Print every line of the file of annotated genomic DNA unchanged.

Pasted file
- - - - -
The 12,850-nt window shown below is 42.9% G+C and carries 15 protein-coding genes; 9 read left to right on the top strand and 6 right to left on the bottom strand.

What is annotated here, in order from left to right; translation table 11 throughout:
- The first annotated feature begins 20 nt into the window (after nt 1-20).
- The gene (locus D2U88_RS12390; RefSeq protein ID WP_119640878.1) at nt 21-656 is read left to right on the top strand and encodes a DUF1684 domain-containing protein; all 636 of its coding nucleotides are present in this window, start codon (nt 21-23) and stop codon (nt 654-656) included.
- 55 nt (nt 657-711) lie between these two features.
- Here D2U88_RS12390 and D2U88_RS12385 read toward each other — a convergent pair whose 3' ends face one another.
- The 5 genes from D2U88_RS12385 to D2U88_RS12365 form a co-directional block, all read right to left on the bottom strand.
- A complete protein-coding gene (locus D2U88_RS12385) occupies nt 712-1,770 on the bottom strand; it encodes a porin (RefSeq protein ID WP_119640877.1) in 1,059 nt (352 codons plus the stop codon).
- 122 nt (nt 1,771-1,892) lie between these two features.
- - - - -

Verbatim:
The 12,850-nt window shown below is 42.9% G+C and carries 15 protein-coding genes; 9 read left to right on the top strand and 6 right to left on the bottom strand.

What is annotated here, in order from left to right; translation table 11 throughout:
- The first annotated feature begins 20 nt into the window (after nt 1-20).
- The gene (locus D2U88_RS12390; RefSeq protein ID WP_119640878.1) at nt 21-656 is read left to right on the top strand and encodes a DUF1684 domain-containing protein; all 636 of its coding nucleotides are present in this window, start codon (nt 21-23) and stop codon (nt 654-656) included.
- 55 nt (nt 657-711) lie between these two features.
- Here D2U88_RS12390 and D2U88_RS12385 read toward each other — a convergent pair whose 3' ends face one another.
- The 5 genes from D2U88_RS12385 to D2U88_RS12365 form a co-directional block, all read right to left on the bottom strand.
- A complete protein-coding gene (locus D2U88_RS12385) occupies nt 712-1,770 on the bottom strand; it encodes a porin (RefSeq protein ID WP_119640877.1) in 1,059 nt (352 codons plus the stop codon).
- 122 nt (nt 1,771-1,892) lie between these two features.